As Kamp notes, it took several years of planning before W Connection took off. Researching the potential need for a service, tapping experts for advice and testing the idea on a small scale are just the first steps. You'll also need to develop a multiyear business plan, select members for the board of directors, create bylaws and identify sources of funds. "This takes quite a bit of work, so you want to make sure you are fully committed," says Rick Cohen, director of communications and operations for the National Council of Nonprofits.
Older adults often have extensive networks of friends and professional colleagues. If you have one, tap it. You need to find experts who can offer advice, talk with possible funders, and search for groups or individuals willing to provide free or cheap space and services.
"Get to know the movers and shakers in the cause you're interested in," says Marci Alboher, author of The Encore Career Handbook (Workman Publishing, $16). That could mean volunteering at a nonprofit in a similar field or going to fundraisers and other events "where people are thinking of these issues," says Alboher, who is vice president of Encore.org, which helps people explore socially minded second-act careers.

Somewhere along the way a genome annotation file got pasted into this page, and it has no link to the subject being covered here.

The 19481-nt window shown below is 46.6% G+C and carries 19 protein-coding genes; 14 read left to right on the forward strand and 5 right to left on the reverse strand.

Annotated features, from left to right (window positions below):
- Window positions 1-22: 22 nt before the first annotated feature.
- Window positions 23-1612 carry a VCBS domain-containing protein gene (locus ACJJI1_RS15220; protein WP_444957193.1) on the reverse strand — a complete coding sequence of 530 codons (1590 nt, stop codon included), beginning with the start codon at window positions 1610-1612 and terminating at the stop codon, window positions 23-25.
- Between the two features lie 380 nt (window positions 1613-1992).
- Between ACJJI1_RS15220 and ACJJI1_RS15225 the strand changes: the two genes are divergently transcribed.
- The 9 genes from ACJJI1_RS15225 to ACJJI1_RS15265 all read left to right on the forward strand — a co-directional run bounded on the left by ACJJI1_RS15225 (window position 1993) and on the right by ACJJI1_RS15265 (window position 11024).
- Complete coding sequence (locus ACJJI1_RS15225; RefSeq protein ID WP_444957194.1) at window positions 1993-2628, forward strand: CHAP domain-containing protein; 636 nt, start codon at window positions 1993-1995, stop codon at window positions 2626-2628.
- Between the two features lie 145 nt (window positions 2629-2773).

Byron Yake had considerable expertise in the sports world and in management, but it took perseverance to transform his idea to reality. In 2004, Yake was 64 when he left the Associated Press, where he had been sports editor and a senior executive in New York City. Looking for a new interest, he settled on a summer journalism camp where urban middle-school students would write articles after attending sports events or interviewing athletes. The goals were to improve writing and critical thinking skills, he says. "I became very pushy," says Yake, who lives in West Orange, N.J. "The idea became a passion."
Serendipity and connections built over a lifetime helped. It was luck that he met the president of New Jersey's Montclair State University at a black-tie dinner. He mentioned his idea, and she suggested that he get in touch with the head of the school's broadcasting department--who loved it, Yake says. And it turned out that the president of the Yogi Berra Museum and Learning Center, located on the university's campus, was a former colleague at the AP.